But despite the lofty economic projections, Burma is at a critical crossroads. With elections coming in 2015 — Burma’s first real opportunity for democracy since the military took power in 1962 — the civil, political, environmental, and economic situition in Burma is precarious, much like Cambodia in the 1990s, when the international community was lured into the fasle perception of normalcy, deceived by initial apperances of democratic reforms after decades of iron rule.
Need for Continued Pressure by the International Community
We must not be lulled into a false sense of business as usual in Burma. There is really only the faint beginnings of true democracy. The international — with leadership from the United States and others — should continue to apply pressure on Burma to insist on greater transparency, promotion of civil society, protection of the environment, and human rights.
Let us also insist that Burma open up to allow international monitoring during its much-anticipated elections next year.
Throughout the pages of this site, I seek to build the case for a new, emergent role of a Chief Global Officer today — someone I see as a global advocate, a global change agent, a curator of globally relevant content to help link events in the face of rapid, fundamental changes impacting our world today.
Whether in work or education or society in general, I argue that changes today bring with them vast implications that point to the need for a globally inter-connected and inter-dependent wold view, something more practical — and personal — than much of today’s mainstream discourse on global affairs and foreign policy.
In the case of technology especially, we see how these global forces of change are both making the world more complex and bringing us as global citizens — all 7 billion of us — closer together. These forces are today shaping our experience to an extent far greater — and a pace far faster — than anything our parents or grandparents ever experienced.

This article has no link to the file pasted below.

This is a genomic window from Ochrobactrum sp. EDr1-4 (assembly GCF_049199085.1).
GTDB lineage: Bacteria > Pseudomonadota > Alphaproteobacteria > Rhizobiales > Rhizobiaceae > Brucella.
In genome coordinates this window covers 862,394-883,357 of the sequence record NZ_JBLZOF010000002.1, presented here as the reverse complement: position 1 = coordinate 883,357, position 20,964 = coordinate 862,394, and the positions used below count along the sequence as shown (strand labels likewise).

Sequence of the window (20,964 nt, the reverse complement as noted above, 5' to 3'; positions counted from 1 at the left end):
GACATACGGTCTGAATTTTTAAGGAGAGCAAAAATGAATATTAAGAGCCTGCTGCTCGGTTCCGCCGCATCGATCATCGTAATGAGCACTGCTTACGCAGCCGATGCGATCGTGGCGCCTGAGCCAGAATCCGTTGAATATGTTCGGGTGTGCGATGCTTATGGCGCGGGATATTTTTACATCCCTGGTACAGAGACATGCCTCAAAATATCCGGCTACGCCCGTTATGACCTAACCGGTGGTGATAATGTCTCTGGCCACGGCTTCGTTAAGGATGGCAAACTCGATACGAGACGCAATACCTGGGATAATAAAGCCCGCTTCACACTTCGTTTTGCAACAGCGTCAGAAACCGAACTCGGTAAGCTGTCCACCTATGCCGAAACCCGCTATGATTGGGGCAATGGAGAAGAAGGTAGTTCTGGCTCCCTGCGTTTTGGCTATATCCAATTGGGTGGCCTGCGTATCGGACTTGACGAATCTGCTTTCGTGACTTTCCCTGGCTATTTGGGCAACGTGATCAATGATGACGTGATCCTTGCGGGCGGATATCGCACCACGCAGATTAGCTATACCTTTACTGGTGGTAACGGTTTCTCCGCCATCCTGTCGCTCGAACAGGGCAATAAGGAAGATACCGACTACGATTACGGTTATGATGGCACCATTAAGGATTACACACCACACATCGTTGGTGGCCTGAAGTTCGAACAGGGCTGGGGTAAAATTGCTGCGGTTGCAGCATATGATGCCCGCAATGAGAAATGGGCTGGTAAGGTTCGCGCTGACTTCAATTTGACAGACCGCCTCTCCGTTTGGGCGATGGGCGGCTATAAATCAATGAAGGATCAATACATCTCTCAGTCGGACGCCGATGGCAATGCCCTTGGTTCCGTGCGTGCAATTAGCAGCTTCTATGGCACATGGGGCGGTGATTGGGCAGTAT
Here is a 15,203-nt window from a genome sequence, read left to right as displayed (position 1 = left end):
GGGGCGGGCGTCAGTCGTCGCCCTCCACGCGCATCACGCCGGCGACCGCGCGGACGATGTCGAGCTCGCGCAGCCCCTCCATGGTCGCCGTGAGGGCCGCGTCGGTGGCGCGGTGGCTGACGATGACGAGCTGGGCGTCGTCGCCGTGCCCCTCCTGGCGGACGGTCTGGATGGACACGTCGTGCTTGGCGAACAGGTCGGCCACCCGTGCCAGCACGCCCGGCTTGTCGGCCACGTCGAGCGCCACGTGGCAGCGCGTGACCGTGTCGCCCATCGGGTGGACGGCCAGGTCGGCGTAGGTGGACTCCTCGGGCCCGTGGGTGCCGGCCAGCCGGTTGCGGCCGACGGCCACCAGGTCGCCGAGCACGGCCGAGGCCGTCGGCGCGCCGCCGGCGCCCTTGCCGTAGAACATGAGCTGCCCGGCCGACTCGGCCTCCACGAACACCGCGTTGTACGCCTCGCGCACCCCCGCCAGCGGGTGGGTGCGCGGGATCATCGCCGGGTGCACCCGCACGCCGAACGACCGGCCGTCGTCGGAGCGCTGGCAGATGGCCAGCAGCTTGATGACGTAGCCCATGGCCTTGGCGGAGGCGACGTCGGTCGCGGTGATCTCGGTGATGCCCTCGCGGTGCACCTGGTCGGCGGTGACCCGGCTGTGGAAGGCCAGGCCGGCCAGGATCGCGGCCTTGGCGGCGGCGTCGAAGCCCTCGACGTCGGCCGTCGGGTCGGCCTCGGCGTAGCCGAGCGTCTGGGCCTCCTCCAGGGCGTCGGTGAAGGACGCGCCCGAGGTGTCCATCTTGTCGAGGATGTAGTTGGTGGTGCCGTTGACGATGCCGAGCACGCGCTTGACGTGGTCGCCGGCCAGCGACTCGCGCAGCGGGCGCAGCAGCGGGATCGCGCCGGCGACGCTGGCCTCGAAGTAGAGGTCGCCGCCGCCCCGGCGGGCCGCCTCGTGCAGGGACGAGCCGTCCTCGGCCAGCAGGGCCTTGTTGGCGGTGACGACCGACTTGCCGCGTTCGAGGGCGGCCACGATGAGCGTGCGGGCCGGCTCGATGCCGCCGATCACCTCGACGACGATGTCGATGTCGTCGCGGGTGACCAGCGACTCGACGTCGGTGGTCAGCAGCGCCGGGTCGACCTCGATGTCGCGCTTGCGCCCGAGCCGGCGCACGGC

A recent ambitious study just published by the McKinsey Global Institute (“Disruptive technologies: Advances that will transform life, business and the global economy“) inspired me to consider technology today in the context of the role of the Chief Global Officer.
“A Google data center in Council Bluffs, Iowa.” Photo credit: New York Times (via Associated Press).
The big picture as I see it — and full disclosure here: I’ve worked in the Internet world for tech companies for 20 years — can be found in how the technological advances today are playing off of each other:
1. advances in computer automation enabled through things like cloud computing (massive scaling) and Web 2.0 technologies (CSS, HTML5, H.264)… have led to;
2. exponentially more data processing capabilities, and with it, new ways to “slice and dice” data on the fly (read “Big Data”)… which leads to;
3. advances in sensors and mobile hardware and the ability to inter-connet and process more data streaming out from ever more devices, regardless of geographic location, which leads to;
4. new technologies like autonomous vehicles, 3D printing, remote medicine, robotics, and advanced genomics, and…
5. vast new efficiencies in energy, yielding significant reductions in the use of non-renewable resources like oil and water and fostering improvements in the development of new renewable resources like wind and solar, plus the reduction of electricity through improvements in remote measurement and monitoring, and in battery storage technology.